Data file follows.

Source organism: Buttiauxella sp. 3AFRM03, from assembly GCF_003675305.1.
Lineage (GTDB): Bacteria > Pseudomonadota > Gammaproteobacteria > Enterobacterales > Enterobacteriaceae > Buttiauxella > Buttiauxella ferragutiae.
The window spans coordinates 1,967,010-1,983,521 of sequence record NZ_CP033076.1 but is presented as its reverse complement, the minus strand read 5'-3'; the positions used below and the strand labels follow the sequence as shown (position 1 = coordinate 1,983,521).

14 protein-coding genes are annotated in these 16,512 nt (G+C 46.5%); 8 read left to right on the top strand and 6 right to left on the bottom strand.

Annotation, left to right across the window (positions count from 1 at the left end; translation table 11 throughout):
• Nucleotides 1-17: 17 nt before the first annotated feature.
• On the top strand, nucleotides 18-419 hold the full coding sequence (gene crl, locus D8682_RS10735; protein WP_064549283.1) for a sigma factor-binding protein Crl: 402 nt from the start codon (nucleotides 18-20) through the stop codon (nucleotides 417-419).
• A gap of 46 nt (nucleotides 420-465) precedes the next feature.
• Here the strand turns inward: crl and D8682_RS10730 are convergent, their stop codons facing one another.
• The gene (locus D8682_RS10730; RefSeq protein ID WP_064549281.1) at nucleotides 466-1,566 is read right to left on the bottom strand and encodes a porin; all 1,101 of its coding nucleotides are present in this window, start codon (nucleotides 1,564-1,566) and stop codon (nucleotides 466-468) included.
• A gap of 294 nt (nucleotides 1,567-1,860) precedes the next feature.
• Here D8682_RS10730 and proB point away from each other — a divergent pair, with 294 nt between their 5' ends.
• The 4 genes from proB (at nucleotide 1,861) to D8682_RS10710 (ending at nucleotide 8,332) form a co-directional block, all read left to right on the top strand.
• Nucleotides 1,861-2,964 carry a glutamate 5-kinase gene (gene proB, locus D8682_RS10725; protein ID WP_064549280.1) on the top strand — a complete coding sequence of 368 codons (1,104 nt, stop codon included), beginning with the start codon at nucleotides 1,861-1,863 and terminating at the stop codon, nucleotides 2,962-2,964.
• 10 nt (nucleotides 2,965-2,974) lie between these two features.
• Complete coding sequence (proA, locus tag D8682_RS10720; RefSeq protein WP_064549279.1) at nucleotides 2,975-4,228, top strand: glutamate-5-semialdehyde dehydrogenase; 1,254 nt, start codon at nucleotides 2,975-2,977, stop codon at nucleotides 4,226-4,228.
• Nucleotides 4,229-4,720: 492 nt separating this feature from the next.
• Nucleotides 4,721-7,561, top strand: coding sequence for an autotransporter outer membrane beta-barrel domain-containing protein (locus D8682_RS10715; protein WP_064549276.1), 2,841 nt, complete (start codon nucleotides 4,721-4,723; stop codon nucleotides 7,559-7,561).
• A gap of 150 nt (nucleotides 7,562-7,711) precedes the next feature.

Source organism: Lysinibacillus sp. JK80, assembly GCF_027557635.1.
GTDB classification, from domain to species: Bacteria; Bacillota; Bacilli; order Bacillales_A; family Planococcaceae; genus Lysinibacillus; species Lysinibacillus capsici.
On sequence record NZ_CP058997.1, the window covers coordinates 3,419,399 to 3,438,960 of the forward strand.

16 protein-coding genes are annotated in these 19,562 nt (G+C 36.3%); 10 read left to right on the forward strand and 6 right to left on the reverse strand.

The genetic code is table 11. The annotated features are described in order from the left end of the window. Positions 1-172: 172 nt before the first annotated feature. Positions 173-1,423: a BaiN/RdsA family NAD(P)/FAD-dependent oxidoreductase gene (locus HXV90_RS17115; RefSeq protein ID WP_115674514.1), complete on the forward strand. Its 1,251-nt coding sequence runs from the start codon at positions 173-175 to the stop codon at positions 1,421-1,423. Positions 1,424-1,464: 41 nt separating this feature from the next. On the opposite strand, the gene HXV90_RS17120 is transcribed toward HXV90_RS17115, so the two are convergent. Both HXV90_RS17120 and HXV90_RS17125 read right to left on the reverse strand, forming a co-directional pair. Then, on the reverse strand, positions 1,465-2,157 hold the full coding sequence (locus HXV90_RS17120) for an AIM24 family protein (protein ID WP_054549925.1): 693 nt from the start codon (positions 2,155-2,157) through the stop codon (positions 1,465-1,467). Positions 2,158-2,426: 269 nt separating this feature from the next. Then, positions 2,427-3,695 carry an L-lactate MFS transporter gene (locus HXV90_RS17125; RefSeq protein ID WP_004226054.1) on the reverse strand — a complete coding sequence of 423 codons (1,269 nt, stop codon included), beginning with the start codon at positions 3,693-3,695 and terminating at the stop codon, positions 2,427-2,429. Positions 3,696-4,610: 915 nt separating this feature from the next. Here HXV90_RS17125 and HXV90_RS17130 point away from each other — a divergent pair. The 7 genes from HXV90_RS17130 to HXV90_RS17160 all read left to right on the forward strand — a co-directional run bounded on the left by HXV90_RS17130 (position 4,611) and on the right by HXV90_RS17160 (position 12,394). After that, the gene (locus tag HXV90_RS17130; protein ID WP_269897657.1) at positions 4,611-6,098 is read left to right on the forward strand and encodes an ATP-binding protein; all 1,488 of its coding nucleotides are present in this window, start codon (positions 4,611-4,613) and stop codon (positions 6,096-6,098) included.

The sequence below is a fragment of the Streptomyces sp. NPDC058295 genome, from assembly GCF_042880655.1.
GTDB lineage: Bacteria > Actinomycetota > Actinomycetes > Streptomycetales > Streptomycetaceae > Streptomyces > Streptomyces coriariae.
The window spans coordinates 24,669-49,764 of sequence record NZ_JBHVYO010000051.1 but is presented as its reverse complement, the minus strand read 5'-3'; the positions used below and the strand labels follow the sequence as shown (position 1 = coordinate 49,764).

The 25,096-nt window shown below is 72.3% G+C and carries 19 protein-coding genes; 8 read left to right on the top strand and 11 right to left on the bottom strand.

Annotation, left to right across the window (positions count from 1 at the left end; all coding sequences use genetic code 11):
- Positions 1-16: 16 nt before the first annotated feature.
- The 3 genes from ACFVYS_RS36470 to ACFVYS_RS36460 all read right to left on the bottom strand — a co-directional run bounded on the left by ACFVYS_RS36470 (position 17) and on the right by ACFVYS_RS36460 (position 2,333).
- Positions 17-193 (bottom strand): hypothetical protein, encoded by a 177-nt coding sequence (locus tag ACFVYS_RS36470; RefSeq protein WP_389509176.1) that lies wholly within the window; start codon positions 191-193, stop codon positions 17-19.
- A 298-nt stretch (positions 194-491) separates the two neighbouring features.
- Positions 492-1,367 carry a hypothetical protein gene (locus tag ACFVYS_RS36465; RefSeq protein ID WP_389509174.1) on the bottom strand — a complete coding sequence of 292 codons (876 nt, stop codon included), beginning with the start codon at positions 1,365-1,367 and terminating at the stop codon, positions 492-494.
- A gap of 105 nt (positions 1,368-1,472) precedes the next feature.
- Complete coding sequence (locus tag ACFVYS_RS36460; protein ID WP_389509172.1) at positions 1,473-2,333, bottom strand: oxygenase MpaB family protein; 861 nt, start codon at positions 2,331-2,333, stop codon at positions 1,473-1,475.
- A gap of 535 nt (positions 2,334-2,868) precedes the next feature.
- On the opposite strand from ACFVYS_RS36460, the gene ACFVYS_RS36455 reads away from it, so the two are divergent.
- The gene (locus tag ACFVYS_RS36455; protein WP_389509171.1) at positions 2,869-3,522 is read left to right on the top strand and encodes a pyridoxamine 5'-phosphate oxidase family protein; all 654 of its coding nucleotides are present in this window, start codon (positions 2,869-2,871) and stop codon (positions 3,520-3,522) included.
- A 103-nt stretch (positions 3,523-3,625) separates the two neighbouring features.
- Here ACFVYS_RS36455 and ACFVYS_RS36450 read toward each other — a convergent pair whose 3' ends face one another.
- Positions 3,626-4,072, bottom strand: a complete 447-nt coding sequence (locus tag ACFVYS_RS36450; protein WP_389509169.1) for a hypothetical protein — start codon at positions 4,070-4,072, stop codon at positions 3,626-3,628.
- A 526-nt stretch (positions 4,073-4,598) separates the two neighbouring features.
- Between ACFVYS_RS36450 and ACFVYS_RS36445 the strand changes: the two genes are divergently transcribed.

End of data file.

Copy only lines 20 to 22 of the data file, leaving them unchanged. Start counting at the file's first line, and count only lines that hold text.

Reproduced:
Source organism: Lysinibacillus sp. JK80, assembly GCF_027557635.1.
GTDB classification, from domain to species: Bacteria; Bacillota; Bacilli; order Bacillales_A; family Planococcaceae; genus Lysinibacillus; species Lysinibacillus capsici.
On sequence record NZ_CP058997.1, the window covers coordinates 3,419,399 to 3,438,960 of the forward strand.